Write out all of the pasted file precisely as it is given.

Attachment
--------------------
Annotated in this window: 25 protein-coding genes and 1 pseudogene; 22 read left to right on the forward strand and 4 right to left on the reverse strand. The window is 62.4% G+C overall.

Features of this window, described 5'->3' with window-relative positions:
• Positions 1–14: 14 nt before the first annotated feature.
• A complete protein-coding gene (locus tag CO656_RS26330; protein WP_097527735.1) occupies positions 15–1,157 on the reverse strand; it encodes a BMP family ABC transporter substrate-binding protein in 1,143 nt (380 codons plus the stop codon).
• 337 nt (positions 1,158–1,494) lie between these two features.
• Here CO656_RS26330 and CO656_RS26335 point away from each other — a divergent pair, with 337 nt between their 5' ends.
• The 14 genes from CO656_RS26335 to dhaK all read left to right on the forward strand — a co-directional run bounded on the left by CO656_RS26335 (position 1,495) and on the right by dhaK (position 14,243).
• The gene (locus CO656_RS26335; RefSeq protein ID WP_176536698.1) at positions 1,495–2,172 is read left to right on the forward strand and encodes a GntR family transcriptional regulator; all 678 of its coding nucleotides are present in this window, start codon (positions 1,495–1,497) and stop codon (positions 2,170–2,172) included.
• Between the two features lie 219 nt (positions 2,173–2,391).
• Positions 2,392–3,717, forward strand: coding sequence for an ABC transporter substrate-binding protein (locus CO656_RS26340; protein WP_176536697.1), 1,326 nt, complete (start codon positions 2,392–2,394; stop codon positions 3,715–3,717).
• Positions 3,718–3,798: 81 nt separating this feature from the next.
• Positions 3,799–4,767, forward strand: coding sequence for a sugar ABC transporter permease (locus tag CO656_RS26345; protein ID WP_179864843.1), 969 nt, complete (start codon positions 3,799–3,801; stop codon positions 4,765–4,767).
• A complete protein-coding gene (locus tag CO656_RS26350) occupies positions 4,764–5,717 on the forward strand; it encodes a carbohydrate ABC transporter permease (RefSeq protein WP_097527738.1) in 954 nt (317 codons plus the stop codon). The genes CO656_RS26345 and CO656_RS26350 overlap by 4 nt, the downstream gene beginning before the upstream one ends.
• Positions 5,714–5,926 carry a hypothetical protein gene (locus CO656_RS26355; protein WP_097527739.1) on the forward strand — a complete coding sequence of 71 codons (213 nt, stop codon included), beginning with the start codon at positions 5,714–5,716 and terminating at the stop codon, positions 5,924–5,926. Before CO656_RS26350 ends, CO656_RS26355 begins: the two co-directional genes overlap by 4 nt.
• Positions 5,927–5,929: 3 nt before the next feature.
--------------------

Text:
Annotated in this window: 25 protein-coding genes and 1 pseudogene; 22 read left to right on the forward strand and 4 right to left on the reverse strand. The window is 62.4% G+C overall.

Features of this window, described 5'->3' with window-relative positions:
• Positions 1–14: 14 nt before the first annotated feature.
• A complete protein-coding gene (locus tag CO656_RS26330; protein WP_097527735.1) occupies positions 15–1,157 on the reverse strand; it encodes a BMP family ABC transporter substrate-binding protein in 1,143 nt (380 codons plus the stop codon).
• 337 nt (positions 1,158–1,494) lie between these two features.
• Here CO656_RS26330 and CO656_RS26335 point away from each other — a divergent pair, with 337 nt between their 5' ends.
• The 14 genes from CO656_RS26335 to dhaK all read left to right on the forward strand — a co-directional run bounded on the left by CO656_RS26335 (position 1,495) and on the right by dhaK (position 14,243).
• The gene (locus CO656_RS26335; RefSeq protein ID WP_176536698.1) at positions 1,495–2,172 is read left to right on the forward strand and encodes a GntR family transcriptional regulator; all 678 of its coding nucleotides are present in this window, start codon (positions 1,495–1,497) and stop codon (positions 2,170–2,172) included.
• Between the two features lie 219 nt (positions 2,173–2,391).
• Positions 2,392–3,717, forward strand: coding sequence for an ABC transporter substrate-binding protein (locus CO656_RS26340; protein WP_176536697.1), 1,326 nt, complete (start codon positions 2,392–2,394; stop codon positions 3,715–3,717).
• Positions 3,718–3,798: 81 nt separating this feature from the next.
• Positions 3,799–4,767, forward strand: coding sequence for a sugar ABC transporter permease (locus tag CO656_RS26345; protein ID WP_179864843.1), 969 nt, complete (start codon positions 3,799–3,801; stop codon positions 4,765–4,767).
• A complete protein-coding gene (locus tag CO656_RS26350) occupies positions 4,764–5,717 on the forward strand; it encodes a carbohydrate ABC transporter permease (RefSeq protein WP_097527738.1) in 954 nt (317 codons plus the stop codon). The genes CO656_RS26345 and CO656_RS26350 overlap by 4 nt, the downstream gene beginning before the upstream one ends.
• Positions 5,714–5,926 carry a hypothetical protein gene (locus CO656_RS26355; protein WP_097527739.1) on the forward strand — a complete coding sequence of 71 codons (213 nt, stop codon included), beginning with the start codon at positions 5,714–5,716 and terminating at the stop codon, positions 5,924–5,926. Before CO656_RS26350 ends, CO656_RS26355 begins: the two co-directional genes overlap by 4 nt.
• Positions 5,927–5,929: 3 nt before the next feature.